The exhibition’s starting point is the 1981 issue that the New York–based art magazine Heresies devoted to the links between feminism and ecology.2 Along with the West Coast publication Chrysalis, Heresies was one of the most important feminist journals of the late 1970s and early 1980s. With its clear refusal of the nature-culture divide, its contributions from Native American women or the Delhi-based Manushi Collective, its unwavering views on animal rights, etc., Heresies #13 sums up the richness and complexity of ecofeminism, candidly addressed by theorist Ynestra King in a beautifully illustrated essay.3 Taking the edition “as a historical and political archive capable of stimulating a fertile reflection on the triangulation between art, ecology, and feminisms,” 4 the curators juxtapose works from artists having collaborated on the issue — Ana Mendieta, Cecilia Vicuña, Faith Wilding, Bonnie Sherk, and poet Gioconda Belli — with artworks and ephemera from different contexts and/or periods, or specifically created for the show. The display is not organized in a chronological manner: within the wide and luminous space of the Quadrum Gallery (a major center for Portuguese experimental art in the 1970s and 1980s), recent creations (by Alexandra do Carmo, Gabriela Albergaria, or Mónica de Miranda, for instance) enter a meaningful dialogue with historical pieces. Moreover, not all works by Heresies #13 artists date back to the early 1980s: Sherk and Wilding are represented by recent work, and Belli contributes a remarkable poem from 2018, “Advice for the Strong Woman.”5
Analogies between older and present-day perspectives are exemplified by Uriel Orlow’s sensible installation Learning from Artemisia (2019–20), which echoes many of the topics dear to ecofeminism.6 At the same time, the power of the historical artworks resonates throughout the show. This is obviously the case with Mendieta, whose famous Siluetas(1973–81), a series of ephemeral works recorded through photography and film, need almost no introduction. The artist’s earth-body sculptures have come to represent feminist art from the 1970s (two films from the series are presented in the exhibition). But Vicuña’s contribution, in particular her ethno-poetic 16mm enquiry What is Poetry to You? (1980), is equally compelling, as is Laura Grisi’s playful disposing of pebbles (From One to Four Pebbles, 1972) or recording of sounds [Sounds (Ten stones, Ten materials, Tautologies), 1971, and Sounds (Tree), 1971]. Grisi, usually recalled for her association with the Italian Pop art movement, illustrates another of the exhibition’s accomplishments: the way in which a number of works by female artists not necessarily or explicitly engaging with feminism or ecology can be seen in a new light. This is particularly the case with a number of Portuguese and Brazilian artists: Graça Pereira Coutinho, Emília Nadal, Irene Buarque, Teresinha Soares, and Lourdes Castro.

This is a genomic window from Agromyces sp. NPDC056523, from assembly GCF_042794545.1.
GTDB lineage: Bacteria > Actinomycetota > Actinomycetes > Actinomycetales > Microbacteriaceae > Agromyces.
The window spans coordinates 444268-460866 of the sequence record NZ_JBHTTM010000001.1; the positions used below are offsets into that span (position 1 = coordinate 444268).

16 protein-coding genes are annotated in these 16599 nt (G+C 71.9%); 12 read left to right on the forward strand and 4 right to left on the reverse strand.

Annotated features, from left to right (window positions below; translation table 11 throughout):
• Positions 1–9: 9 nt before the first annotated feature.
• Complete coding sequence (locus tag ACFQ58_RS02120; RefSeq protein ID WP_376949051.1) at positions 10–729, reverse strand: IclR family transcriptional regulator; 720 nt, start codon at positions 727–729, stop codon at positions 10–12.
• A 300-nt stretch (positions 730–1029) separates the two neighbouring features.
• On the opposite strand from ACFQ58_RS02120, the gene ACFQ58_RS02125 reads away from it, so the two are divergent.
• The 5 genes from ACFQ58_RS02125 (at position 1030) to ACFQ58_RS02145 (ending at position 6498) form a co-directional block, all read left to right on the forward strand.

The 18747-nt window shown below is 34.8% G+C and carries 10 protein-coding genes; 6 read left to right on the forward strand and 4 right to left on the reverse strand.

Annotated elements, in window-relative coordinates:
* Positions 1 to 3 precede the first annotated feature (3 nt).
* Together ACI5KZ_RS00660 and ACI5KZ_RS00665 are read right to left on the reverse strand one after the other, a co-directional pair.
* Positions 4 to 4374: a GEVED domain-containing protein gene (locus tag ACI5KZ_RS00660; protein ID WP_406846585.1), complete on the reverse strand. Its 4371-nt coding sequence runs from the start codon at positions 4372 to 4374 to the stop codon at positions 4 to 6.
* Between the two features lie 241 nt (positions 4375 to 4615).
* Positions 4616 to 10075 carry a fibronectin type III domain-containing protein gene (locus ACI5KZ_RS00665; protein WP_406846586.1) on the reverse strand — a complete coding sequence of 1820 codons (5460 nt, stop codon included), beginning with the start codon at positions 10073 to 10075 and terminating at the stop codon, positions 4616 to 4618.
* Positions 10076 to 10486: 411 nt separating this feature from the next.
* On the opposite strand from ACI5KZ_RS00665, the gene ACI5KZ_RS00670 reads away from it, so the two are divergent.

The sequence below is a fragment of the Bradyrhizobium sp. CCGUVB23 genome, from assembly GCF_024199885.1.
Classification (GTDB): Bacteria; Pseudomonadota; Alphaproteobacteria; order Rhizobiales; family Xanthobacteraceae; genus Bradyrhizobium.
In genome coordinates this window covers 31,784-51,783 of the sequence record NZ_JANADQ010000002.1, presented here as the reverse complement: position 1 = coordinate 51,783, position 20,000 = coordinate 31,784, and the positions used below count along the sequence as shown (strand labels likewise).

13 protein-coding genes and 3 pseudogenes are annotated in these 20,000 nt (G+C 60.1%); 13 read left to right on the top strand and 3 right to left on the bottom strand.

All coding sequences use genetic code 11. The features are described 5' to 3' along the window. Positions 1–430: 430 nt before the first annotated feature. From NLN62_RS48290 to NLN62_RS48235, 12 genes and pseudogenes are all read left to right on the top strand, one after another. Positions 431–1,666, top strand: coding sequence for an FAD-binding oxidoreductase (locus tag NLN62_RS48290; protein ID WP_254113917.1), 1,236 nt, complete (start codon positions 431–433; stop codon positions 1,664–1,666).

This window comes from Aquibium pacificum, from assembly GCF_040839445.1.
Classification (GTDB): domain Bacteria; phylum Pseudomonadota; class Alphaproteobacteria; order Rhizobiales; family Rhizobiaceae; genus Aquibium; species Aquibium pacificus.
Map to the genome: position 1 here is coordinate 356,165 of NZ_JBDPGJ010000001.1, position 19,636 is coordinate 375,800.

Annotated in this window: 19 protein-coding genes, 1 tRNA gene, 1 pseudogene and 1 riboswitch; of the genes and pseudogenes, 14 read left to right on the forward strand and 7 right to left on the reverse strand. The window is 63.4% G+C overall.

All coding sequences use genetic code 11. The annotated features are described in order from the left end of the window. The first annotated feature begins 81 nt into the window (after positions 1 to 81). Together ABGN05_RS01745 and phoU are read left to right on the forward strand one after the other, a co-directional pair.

There would be much to say about these artists’ embrace of ritual and performance, their reclaiming of ancient traditions, their use of natural materials, their relation to landscape and language, their blending of activism and artistic work. But to conclude on a general note, maybe the exhibition’s major feat is the way it weaves an original art-historical narrative around questions of art and ecology. This is all the more interesting if we think about how related practices like land and environmental art, whose historical development coincides with ecofeminism’s emergence, have been described as “archetypally masculine.”7 Unsurprisingly, many of the women represented in the exhibition were under the mainstream art world’s radar for too long. Let’s hope the forthcoming exhibition catalogue will help us change the situation and continue “earthkeeping” and “earthshaking,” as pleaded in the suggestive title.